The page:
© John Cheng

By Jo-Ann Barnas, Special contributor

RIO DE JANIERO – The result was the same, but everything else about it was different.

That’s what Sam Mikulak was saying shortly after the U.S. Olympic men’s gymnastics team finished fifth in team finals Sunday at the Rio Olympic Arena, duplicating the same spot as their predecessors four years ago in London.

“We got off to a slow start, but, you can’t compare teams,” he said. “Nothing about this was the same.”

Mikulak should know. The four-time national champion was part of that 2012 team, along with Jake Dalton and Danell Leyva. Together, with first-time Olympians Chris Brooks and Alex Naddour, they were trying to become the first U.S. team to medal since winning bronze in 2008 in Beijing.

“We got momentum going and it looked like we were going to make that come back,” Mikulak said. “But it was a little bit too late. This one feels different because I know that everyone of these guys trained every single day with so much heart and so much purpose. We couldn’t have done anything differently; we just didn’t have the day we wanted to have today. In 2012, after (pommel horse), we just diminished. This time, we felt a lot more heart and a lot more passion out there.”

It was a glorious afternoon for Japan, who won its first Olympic gold since 2004 with a score of 274.094, with Russia (271.453) and defending Olympic champ China (271.122) taking silver and bronze. For sure, it was an emotional victory for Japanese men’s star Kohei Uchimura, six-time world champion and defending Olympic all-around gold medalist, who had said that he coveted team gold more than any individual honor.

For the Americans, they just couldn’t get it going from the get-go, matching the same slow start that foiled them in 2012, when they were in seventh after the first two rotations and needed to play catch up the rest of the way. Similar to four years ago as well was that the U.S. took a high ranking into the team final; the Americans were second in qualifying Saturday, compared to holding the top spot in London.

So what happened that leaves the U.S. still looking for its first international team medal since 2014, when they collected bronze at Worlds under Mark Williams, who’s their Olympic coach in Rio?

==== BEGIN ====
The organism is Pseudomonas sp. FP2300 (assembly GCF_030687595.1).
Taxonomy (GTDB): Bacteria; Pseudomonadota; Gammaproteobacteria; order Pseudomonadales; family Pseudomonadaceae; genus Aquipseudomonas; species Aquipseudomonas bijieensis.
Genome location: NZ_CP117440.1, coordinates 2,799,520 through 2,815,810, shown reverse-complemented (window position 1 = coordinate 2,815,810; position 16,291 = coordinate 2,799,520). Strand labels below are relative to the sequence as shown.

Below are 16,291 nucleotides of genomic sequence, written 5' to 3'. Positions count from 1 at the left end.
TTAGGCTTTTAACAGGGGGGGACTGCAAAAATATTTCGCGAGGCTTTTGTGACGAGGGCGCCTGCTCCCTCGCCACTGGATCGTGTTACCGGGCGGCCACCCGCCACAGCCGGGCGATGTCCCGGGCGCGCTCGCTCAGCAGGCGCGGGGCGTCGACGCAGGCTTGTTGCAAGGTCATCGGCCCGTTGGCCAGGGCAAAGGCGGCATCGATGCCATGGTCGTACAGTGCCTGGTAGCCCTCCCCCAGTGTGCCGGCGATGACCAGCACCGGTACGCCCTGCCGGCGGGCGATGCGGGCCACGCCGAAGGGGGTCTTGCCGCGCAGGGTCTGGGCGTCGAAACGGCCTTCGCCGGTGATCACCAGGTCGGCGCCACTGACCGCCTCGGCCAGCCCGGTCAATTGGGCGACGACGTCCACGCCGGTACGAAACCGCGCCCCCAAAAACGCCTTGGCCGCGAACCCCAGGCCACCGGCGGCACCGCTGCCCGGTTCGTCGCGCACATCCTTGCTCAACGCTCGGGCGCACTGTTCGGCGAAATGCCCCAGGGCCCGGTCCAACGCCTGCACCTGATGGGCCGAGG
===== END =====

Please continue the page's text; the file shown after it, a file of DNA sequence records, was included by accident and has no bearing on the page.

“We tried to fix the individual mistakes from four years go,” Williams said. “At times, I was frustrated that we weren’t getting there fast enough, but we were getting on track. In a lot of ways, these guys performed better than I feel we did in London. We fought through everything and there was no giving up.

“You can allow yourself to be overwhelmed by the moment. And when you go into the medal round, obviously – three up and three count – there’s no opportunity for error, so you want to be feeling like you want to be perfect and that’s a difficult task in a sport that’s as difficult as we have. I felt we were ready. I saw in the training that these guys were hitting routines. It should be as easy as that – do as you did in training. But it can be a whole different challenge.”

For certain, the U.S. put itself in a hole from the start, ranking last after the first rotation among the eight teams. Naddour opened on floor exercise, falling on his final tumbling pass. Mikulak wasn’t clean either, stepping out of bounds twice, leaving Dalton to salvage the rotation by posting and clean and solid 15.325 for his routine.

“In my opinion, it maybe was first-event jitters,” said Brooks, the U.S. team captain. “It happens. It’s the Olympic Games. We had high expectations. A little jitters in the legs can do a lot to a routine.”

Team USA made up a little ground on pommel horse and still rings, moving up to seventh. Then momentum began to change for the U.S. on the next event.

When Mikulak hit his vault and punched the air with his fist –with chants of “USA! USA!’’ filling the areana – you could feel the Americans’ luck changing. The crowd roared even more when his score was posted – 15.366 – fueling the next two U.S. gymnasts to perform solid vaults – 15.466 for Dalton and 15.033 for Naddour.

“I just started screaming, started pumping everyone up to make sure they believed in themselves and the training they had put forth for this moment,” Mikulak said.

After four rotations, the USA was now in sixth place with a score of 177.786. In the fifth rotation, parallel bars, Mikulak (15.700), Brooks (15.100) and Leyva (15.533) all performed clean routines. The results pushed them into fifth, .01 away from fourth place occupied by Great Britain, the surprise Olympic bronze medalists from 2012.

On high bar, Mikulak stuck his landing for a 15.000, followed by Brooks. When his 15.108 score flashed on the scoreboard, it had marked the eighth straight routine the Americans had posted with scores greater than 15.

But it ended when Leyva, the reigning World silver medalist on high bar, fell off on a layout near the end of a brilliant routine. Almost motionless, he stared at the mat and gathered himself before finishing his routine with a stuck landing. His score: 14.333.

“It was just my grips,” he said. “I couldn’t hold onto the bar.”

Leyva went over to his teammates to apologize. They would have nothing of it, instead thanking him for fighting through it.

“I’m going to still feel like it was my fault,” he said. “I was the last routine, and I should have hit. But that’s why we’re so close. I went to apologize to them, and they were, ‘No, no, no. We don’t want to hear that. You did everything you could.’”

Even at the end.

On Wednesday night, both Mikulak and Brooks return for the individual all-around final before individual event finals begin this weekend.